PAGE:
The U.S. Department of Agriculture’s National School Lunch Program, or NSLP, helps regulate the types of food that children eat at school. The program’s goal is to make sure every meal meets a child’s nutritional needs based on basic dietary guidelines. Despite this, some critics contend that school lunches are sorely lacking and believe that children would be better off with well-balanced home-packed lunches.
Any school expecting to receive reimbursement for school lunches needs to meet the U.S. Department of Agriculture’s dietary requirements. The average school meal must have no more than 30 calories from fat, no more than 10 percent of calories from saturated fat and provide 1/3 of children’s Dietary Reference Intake for protein, calories, calcium, iron and vitamins A and C, according to the U.S. Department of Agriculture’s Food and Nutrition Service. Meal offerings are analyzed on a weekly basis.
Schools are given five menu-planning system options to ensure that their meals meet basic nutritional requirements. Schools have traditionally used the food-based menu planning system, which requires specific food components – milk, meat or meat alternative, grains and breads, and fruits and vegetables – to be served in set amounts for three different age groups. However, schools may also use systems such as enhanced food-based menu planning or nutrient-based menu planning to create standards-consistent meals. These different menu approaches can help schools provide the right amount of nutrients, fiber and calories for specific age groups or adjust the amount of fat and cholesterol that students eat.
According to the third School Nutrition Dietary Assessment Study, published in 2007, schools consistently don’t meet the U.S. Department of Agriculture’s fat requirements. The survey for the 2004 to 2005 school year showed that most school lunches had 34 percent of calories from fat and only about 20 percent of schools met the total fat guidelines. And although an increasing number of schools met saturated fat requirements, about 70 percent of the schools in the survey offered meals that had over 10 percent of calories from saturated fat. This is troubling because over 1/3 of children ages 6 to 19 are either overweight or obese and at higher risk of chronic health problems such as type 2 diabetes and high blood pressure.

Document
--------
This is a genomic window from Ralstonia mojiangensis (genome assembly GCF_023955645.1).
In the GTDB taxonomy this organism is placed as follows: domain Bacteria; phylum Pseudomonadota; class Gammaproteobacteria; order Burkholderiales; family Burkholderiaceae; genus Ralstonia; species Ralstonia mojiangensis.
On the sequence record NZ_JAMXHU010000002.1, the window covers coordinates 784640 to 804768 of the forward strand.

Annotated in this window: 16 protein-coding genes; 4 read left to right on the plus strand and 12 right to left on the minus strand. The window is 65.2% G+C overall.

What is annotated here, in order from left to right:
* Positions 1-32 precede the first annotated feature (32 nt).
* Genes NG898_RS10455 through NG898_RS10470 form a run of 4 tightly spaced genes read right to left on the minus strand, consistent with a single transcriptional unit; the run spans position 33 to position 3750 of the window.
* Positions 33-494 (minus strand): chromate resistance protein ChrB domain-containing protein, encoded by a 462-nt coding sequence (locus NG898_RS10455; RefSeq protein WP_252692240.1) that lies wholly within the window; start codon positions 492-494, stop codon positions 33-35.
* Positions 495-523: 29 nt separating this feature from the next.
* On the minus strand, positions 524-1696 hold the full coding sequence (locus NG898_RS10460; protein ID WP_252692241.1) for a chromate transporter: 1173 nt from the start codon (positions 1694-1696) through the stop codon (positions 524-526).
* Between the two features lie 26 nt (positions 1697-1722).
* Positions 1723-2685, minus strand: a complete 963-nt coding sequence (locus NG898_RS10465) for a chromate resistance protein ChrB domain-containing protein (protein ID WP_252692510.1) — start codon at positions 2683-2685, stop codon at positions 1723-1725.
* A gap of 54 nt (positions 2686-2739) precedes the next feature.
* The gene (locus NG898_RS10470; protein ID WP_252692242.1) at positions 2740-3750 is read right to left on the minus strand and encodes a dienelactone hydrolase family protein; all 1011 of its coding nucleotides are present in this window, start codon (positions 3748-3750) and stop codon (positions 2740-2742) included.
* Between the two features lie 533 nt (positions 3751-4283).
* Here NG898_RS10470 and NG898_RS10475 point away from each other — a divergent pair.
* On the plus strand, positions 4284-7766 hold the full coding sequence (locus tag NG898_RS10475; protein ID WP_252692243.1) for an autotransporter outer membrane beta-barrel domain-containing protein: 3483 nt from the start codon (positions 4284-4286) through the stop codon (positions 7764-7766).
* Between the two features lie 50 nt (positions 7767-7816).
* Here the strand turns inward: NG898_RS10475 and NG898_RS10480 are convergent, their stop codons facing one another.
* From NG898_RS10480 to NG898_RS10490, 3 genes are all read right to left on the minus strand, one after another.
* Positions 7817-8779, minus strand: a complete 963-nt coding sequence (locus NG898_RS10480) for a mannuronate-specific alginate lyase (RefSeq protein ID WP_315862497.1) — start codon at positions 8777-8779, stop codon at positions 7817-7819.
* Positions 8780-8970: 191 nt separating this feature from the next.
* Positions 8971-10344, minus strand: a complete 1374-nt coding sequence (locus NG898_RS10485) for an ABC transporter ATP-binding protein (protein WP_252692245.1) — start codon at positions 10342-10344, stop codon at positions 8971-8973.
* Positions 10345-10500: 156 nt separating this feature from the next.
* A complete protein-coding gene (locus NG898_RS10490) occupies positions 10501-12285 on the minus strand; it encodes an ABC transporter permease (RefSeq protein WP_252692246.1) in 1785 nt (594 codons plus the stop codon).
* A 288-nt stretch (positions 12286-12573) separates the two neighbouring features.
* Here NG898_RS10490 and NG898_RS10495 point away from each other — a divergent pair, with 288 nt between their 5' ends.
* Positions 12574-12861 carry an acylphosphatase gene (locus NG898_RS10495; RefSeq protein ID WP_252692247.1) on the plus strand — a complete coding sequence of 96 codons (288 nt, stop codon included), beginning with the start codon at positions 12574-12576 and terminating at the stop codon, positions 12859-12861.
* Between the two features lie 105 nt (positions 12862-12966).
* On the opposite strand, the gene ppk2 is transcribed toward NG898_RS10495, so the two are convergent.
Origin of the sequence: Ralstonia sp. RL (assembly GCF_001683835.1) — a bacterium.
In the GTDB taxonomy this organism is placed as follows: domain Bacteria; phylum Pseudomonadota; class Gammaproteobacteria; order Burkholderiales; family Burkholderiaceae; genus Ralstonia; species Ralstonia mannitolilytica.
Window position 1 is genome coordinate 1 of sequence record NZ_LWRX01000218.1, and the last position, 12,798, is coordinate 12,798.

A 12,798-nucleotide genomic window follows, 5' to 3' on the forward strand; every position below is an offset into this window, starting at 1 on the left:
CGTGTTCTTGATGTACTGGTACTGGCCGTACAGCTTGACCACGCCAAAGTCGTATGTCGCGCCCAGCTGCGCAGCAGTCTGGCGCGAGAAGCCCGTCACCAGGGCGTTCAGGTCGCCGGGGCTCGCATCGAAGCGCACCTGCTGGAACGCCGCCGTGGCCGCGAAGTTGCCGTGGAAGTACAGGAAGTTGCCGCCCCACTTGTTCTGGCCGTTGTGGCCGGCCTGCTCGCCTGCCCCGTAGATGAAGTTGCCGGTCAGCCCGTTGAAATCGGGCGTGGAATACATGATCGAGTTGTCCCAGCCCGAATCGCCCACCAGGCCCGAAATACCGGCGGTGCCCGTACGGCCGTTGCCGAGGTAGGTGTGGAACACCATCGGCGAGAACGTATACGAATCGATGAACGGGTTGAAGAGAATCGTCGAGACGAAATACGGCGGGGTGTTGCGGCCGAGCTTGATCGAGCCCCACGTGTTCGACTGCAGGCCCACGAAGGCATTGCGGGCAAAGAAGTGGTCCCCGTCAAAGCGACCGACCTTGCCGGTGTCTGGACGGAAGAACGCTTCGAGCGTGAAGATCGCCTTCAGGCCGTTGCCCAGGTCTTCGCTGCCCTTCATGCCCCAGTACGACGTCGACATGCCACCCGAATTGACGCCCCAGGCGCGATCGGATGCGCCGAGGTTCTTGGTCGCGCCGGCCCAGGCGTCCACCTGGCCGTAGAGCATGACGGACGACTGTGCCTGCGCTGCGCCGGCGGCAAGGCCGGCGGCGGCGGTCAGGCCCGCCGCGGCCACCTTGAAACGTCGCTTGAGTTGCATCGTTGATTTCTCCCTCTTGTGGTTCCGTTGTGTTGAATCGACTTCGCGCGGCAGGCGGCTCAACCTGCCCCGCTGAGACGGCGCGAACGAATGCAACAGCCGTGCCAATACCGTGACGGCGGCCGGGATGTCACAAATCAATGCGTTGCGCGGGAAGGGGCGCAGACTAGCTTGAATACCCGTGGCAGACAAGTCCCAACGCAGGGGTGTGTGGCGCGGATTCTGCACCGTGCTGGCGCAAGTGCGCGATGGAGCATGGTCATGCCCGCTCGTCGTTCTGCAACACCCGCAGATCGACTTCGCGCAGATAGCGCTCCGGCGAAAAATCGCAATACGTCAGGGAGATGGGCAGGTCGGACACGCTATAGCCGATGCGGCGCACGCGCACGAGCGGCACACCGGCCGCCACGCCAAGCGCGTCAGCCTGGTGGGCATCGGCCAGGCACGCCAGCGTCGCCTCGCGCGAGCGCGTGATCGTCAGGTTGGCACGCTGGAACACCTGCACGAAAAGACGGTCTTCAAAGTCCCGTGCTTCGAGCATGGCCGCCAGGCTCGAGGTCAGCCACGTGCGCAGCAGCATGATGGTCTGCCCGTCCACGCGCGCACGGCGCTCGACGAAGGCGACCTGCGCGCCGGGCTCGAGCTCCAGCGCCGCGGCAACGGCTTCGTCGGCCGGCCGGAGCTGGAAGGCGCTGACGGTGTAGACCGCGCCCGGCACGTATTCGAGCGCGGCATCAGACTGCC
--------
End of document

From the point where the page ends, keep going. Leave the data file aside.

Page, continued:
In response to the growing obesity epidemic and in an effort to combat unhealthy school lunch menus, the U.S. Department of Agriculture proposed a rule in 2010 to update school meals’ nutrition standards. The update was part of the Healthy, Hunger-Free Kids Act of 2010, which the president signed into law in December of 2010. Some of the upgraded standards included: fruit requirements increased from ¾ to 1 cup, vegetable requirements increased from ½ to 1 cup, grain requirements doubled and whole grains emphasized, emphasis placed on certain vegetables – such as dark leafy greens, beans and orange vegetables – and lunch calorie levels went down to 550 to 650 for K through 5, 600 to 700 for middle school and 750 to 850 for grades 9 through 12.
- U.S. Department of Agriculture Food and Nutrition Service; School Nutrition Dietary Assessment Study-III Summary; 2007
- Physicians Committee for Responsible Medicine; National School Lunch Program Background
- U.S. Department of Agriculture Food and Nutrition Service; National School Lunch Program
- GovTrack.Us: Healthy, Hunger-Free Kids Act of 2010
- U.S. Department of Agriculture: USDA Unveils Critical Upgrade to Nutritional Standards for School Meals; Jan. 2010
- Creatas/Creatas/Getty Images